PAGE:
We are with you in blog land if not IRL. More virtual hugs your way.

    07/16/16
    2:40 pm
    Lisa said...

    @Mary anne, Oh gosh thanks. If anyone here knows an LA family with resources who have said, on occasion, gee we wish we could rent a house in Santa Barbara, one with a black-bottomed pool and a beautiful view of the Pacific…send them our way:).

    07/17/16
    1:33 pm
    Anon said...

    I assume you are advertising the house in online vacation rental sites like VRBO or others?

  • 07/16/16
    1:54 pm

    Reply

    kaye55 said...

    Having been thru thus with my mom with dementia, and having worked in the industry, I can tell you that you can only make the best decision you can at that time. Don’t waste your time and energy beating yourself up about a past decision, move on and make new priorities. There are good aspects of dementia (and if you can believe it, funny ones) in that your mom won’t remember the moves. Chin up, you’re doing fine.

    07/16/16
    2:43 pm
    Lisa said...

    @kaye55, Oh thanks. My chin has definitely been dragging along the ground this last week. And we have had lots of funny moments, you are right. I’m just, so, tired.

  • 07/16/16
    2:05 pm

    Reply

    MJ said...

    So sorry you’re having to move her again. I hope it all works out as well as it can. Glad you figured out how to take a “mindful” approach to the beeping – you need to grab those small victories over despair and rage.

    07/16/16
    2:52 pm
    Lisa said...

    @MJ, Small victories are critical in maintaining some sense of a head above water. Thank you.

  • 07/16/16
    3:36 pm

    Reply

    Kristina said...

    Aw, man! Just gotta laugh sometimes to keep from crying when what feels like our worst moments are filled with such absurdities. Or maybe we’re just primed to notice how silly it all seems sometimes. Your description reminds me of something the Monty Python crew would have written.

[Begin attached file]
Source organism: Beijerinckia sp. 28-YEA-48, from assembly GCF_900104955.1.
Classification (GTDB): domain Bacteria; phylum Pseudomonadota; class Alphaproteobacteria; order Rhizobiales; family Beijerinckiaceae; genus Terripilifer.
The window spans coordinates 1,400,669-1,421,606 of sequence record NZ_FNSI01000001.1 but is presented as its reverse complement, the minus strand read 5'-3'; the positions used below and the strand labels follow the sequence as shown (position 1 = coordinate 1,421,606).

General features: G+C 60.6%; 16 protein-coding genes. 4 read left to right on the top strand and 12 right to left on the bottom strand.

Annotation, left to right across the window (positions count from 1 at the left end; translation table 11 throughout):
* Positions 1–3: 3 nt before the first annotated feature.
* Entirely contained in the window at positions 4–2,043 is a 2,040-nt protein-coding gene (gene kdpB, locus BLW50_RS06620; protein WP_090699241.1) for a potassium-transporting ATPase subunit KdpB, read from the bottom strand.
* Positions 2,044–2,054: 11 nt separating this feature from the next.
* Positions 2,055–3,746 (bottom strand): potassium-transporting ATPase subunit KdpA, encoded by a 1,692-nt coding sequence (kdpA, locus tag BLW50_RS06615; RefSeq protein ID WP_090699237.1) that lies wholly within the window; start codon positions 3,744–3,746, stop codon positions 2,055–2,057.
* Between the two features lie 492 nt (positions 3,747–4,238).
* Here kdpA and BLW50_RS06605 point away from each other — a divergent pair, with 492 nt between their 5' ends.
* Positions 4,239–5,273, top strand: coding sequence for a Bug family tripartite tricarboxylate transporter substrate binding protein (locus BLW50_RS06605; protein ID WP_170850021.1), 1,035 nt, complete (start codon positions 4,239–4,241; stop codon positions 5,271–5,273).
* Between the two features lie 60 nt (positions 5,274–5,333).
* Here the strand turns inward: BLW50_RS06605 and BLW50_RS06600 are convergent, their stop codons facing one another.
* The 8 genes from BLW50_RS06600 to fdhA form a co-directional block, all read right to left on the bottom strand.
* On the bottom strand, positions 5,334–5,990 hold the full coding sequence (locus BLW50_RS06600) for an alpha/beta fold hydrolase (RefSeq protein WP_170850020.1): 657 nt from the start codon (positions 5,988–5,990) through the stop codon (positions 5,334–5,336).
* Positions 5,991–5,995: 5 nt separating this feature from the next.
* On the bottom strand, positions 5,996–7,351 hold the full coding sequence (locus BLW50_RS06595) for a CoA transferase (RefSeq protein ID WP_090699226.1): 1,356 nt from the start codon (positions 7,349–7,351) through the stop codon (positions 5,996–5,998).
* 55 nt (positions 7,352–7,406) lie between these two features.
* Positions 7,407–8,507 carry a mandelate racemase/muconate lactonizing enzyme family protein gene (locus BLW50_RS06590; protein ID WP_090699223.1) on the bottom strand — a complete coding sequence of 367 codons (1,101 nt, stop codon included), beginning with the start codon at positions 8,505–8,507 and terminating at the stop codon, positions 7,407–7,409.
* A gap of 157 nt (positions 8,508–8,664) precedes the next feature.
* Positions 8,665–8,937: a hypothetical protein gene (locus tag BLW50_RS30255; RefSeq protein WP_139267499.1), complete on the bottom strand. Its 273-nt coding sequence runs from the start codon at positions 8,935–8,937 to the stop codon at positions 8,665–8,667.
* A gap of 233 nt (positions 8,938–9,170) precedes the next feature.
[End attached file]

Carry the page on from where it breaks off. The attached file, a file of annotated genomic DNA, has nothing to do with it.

07/18/16
    7:47 am
    Lisa said...

    @Kristina, Absolutely Monty Python, or, more precisely, Terry Gilliam and the movie Brazil. It is a laugh or cry situation, as Dani says below, and I’d much rather laugh.

  • 07/17/16
    5:08 am

    Reply

    DaniBP said...

    What an exhausting and horribly ridiculous situation. As we often said to each other when my mother-in-law was going through her illness “Laugh Or Cry?” Sometimes crying just couldn’t be avoided. Thinking of you and hoping you can rest up and not have nightmares about the beeping. XO

    07/18/16
    7:49 am
    Lisa said...

    @DaniBP, Like a game show, “Laugh or Cry?” xoxox. I got some sleep this weekend. That is helpful.

  • 07/17/16
    6:03 am

    Reply

    K-Line said...

    Wow – this post is gorgeous. It says everything. I continue to give you all the strong daughter vibes. Life can be so fucked up sometimes. xoxo

    07/18/16
    7:51 am
    Lisa said...

    @K-Line, Thank you. And, yes, that it can.

  • 07/17/16
    6:04 am

    Reply

    jhf said...

    All my sympathy to you! When a loved one is declining it is a challenge to preserve ones strenght so that it lasts to the truly bitter end. And the big fear is to loose ones strenght to soon. You are doing a great job! It is a heavy labour of love.

    jhf

    07/18/16
    7:52 am
    Lisa said...

    @jhf, That’s been very difficult, to have thought we’d be done and breathing a sigh of relief in May, and to be still, almost three months later, in a state of flux and distress. It has been very hard to understand how to pace myself.